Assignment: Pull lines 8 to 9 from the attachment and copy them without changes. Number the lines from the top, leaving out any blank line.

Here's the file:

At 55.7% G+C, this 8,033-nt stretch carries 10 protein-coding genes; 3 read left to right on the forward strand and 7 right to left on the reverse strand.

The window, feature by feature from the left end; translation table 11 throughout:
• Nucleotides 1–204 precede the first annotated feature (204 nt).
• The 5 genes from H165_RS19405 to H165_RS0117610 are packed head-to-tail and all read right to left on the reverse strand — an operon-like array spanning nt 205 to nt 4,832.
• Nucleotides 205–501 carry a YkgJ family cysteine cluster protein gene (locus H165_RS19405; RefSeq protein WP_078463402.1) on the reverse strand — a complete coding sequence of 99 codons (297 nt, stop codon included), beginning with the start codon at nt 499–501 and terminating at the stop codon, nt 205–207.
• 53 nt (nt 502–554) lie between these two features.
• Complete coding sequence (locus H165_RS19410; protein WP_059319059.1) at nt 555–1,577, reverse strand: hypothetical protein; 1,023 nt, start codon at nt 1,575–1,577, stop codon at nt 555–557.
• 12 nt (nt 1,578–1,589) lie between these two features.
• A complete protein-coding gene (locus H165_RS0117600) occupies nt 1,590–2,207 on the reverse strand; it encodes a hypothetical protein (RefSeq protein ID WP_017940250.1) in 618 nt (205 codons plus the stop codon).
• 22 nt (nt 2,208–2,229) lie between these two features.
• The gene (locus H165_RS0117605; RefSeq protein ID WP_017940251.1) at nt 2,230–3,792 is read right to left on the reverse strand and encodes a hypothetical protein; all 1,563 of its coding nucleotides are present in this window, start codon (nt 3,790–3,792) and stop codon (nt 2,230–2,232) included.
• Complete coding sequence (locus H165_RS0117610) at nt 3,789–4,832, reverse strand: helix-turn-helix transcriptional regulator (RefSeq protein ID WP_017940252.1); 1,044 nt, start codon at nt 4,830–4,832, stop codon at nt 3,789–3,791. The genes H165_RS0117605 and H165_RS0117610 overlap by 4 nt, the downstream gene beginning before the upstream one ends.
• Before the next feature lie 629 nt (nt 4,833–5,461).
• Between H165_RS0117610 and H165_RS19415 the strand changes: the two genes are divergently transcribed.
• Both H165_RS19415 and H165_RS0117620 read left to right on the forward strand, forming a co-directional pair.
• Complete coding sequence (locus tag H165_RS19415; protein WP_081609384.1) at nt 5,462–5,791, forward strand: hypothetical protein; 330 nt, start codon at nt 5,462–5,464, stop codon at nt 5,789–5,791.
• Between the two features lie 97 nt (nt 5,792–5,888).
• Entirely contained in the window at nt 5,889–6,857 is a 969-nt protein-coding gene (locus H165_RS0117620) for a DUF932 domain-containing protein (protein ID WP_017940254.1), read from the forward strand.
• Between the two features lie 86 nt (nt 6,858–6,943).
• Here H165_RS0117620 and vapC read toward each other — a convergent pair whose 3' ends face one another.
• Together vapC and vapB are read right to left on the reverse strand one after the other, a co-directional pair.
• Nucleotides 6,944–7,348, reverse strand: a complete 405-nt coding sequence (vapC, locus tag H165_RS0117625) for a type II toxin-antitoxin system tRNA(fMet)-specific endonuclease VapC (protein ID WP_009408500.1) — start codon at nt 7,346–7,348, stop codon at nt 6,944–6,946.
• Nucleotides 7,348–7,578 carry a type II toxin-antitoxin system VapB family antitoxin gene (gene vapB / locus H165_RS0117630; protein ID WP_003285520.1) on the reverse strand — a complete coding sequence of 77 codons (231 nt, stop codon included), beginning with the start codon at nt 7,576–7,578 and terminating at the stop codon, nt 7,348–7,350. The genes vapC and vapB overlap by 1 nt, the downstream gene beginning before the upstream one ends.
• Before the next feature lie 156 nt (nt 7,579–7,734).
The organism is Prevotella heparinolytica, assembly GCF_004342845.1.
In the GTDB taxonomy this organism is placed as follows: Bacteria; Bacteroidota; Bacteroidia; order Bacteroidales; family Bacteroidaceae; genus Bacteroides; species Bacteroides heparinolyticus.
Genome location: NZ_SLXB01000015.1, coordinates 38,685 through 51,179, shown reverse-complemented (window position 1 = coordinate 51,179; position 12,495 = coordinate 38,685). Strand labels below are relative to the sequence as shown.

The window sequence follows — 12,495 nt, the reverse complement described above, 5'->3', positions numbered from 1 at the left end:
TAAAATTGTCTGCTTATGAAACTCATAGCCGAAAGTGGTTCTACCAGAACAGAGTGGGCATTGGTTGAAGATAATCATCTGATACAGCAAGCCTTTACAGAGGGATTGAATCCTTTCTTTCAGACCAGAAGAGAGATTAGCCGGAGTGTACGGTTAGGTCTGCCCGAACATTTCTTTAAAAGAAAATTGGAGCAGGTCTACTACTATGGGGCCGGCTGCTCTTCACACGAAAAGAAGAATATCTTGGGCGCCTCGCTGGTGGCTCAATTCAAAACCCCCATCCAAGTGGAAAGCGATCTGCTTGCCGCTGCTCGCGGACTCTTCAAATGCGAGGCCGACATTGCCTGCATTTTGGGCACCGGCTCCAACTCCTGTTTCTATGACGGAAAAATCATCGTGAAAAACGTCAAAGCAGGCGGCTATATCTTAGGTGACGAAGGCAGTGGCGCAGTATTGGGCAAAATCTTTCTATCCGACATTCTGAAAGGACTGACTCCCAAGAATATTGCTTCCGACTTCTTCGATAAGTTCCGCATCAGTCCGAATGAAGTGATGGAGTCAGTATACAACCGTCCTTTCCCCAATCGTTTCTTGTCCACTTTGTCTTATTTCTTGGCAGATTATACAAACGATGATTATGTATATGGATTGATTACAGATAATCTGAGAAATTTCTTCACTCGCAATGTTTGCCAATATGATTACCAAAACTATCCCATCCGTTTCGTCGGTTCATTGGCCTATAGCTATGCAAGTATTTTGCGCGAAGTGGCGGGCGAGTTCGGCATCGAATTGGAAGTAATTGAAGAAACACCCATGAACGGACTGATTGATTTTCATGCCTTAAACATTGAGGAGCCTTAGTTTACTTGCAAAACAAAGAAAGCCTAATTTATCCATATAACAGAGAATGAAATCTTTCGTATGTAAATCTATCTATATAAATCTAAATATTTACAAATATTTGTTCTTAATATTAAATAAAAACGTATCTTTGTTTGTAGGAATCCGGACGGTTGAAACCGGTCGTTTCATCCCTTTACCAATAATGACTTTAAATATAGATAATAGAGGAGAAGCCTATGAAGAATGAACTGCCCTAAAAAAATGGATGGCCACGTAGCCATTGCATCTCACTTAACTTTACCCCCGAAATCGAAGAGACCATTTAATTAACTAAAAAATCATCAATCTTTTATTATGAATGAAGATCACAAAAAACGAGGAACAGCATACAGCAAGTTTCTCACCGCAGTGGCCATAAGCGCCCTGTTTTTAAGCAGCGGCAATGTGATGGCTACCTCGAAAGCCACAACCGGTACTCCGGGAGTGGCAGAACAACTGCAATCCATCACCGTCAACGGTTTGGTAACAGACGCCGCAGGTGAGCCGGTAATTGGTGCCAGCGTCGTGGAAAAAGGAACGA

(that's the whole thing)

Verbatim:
• 12 nt (nt 1,578–1,589) lie between these two features.
• A complete protein-coding gene (locus H165_RS0117600) occupies nt 1,590–2,207 on the reverse strand; it encodes a hypothetical protein (RefSeq protein ID WP_017940250.1) in 618 nt (205 codons plus the stop codon).